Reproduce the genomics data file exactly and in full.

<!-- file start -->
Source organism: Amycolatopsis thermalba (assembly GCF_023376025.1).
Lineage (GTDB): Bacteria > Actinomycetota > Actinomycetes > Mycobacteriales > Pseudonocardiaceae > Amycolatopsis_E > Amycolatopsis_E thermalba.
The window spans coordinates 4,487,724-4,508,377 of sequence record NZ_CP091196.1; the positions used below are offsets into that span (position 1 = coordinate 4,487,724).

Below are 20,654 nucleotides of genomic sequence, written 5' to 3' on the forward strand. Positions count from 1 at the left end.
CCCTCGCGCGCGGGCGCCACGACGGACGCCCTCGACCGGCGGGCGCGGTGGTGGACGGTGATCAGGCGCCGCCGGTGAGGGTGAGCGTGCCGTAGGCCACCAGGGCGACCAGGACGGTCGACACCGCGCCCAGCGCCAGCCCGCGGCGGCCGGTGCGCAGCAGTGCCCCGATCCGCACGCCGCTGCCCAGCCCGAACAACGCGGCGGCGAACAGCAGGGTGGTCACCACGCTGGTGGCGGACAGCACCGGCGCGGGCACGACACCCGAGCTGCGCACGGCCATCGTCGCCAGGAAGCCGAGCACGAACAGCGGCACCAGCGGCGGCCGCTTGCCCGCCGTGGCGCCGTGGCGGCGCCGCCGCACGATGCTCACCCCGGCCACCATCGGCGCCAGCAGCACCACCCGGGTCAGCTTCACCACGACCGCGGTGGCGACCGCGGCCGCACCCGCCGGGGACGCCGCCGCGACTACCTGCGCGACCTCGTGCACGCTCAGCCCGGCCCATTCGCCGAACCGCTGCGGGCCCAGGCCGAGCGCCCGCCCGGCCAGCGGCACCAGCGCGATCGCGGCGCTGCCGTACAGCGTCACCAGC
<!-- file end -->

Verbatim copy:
Source organism: Amycolatopsis thermalba (assembly GCF_023376025.1).
Lineage (GTDB): Bacteria > Actinomycetota > Actinomycetes > Mycobacteriales > Pseudonocardiaceae > Amycolatopsis_E > Amycolatopsis_E thermalba.
The window spans coordinates 4,487,724-4,508,377 of sequence record NZ_CP091196.1; the positions used below are offsets into that span (position 1 = coordinate 4,487,724).

Below are 20,654 nucleotides of genomic sequence, written 5' to 3' on the forward strand. Positions count from 1 at the left end.
CCCTCGCGCGCGGGCGCCACGACGGACGCCCTCGACCGGCGGGCGCGGTGGTGGACGGTGATCAGGCGCCGCCGGTGAGGGTGAGCGTGCCGTAGGCCACCAGGGCGACCAGGACGGTCGACACCGCGCCCAGCGCCAGCCCGCGGCGGCCGGTGCGCAGCAGTGCCCCGATCCGCACGCCGCTGCCCAGCCCGAACAACGCGGCGGCGAACAGCAGGGTGGTCACCACGCTGGTGGCGGACAGCACCGGCGCGGGCACGACACCCGAGCTGCGCACGGCCATCGTCGCCAGGAAGCCGAGCACGAACAGCGGCACCAGCGGCGGCCGCTTGCCCGCCGTGGCGCCGTGGCGGCGCCGCCGCACGATGCTCACCCCGGCCACCATCGGCGCCAGCAGCACCACCCGGGTCAGCTTCACCACGACCGCGGTGGCGACCGCGGCCGCACCCGCCGGGGACGCCGCCGCGACTACCTGCGCGACCTCGTGCACGCTCAGCCCGGCCCATTCGCCGAACCGCTGCGGGCCCAGGCCGAGCGCCCGCCCGGCCAGCGGCACCAGCGCGATCGCGGCGCTGCCGTACAGCGTCACCAGC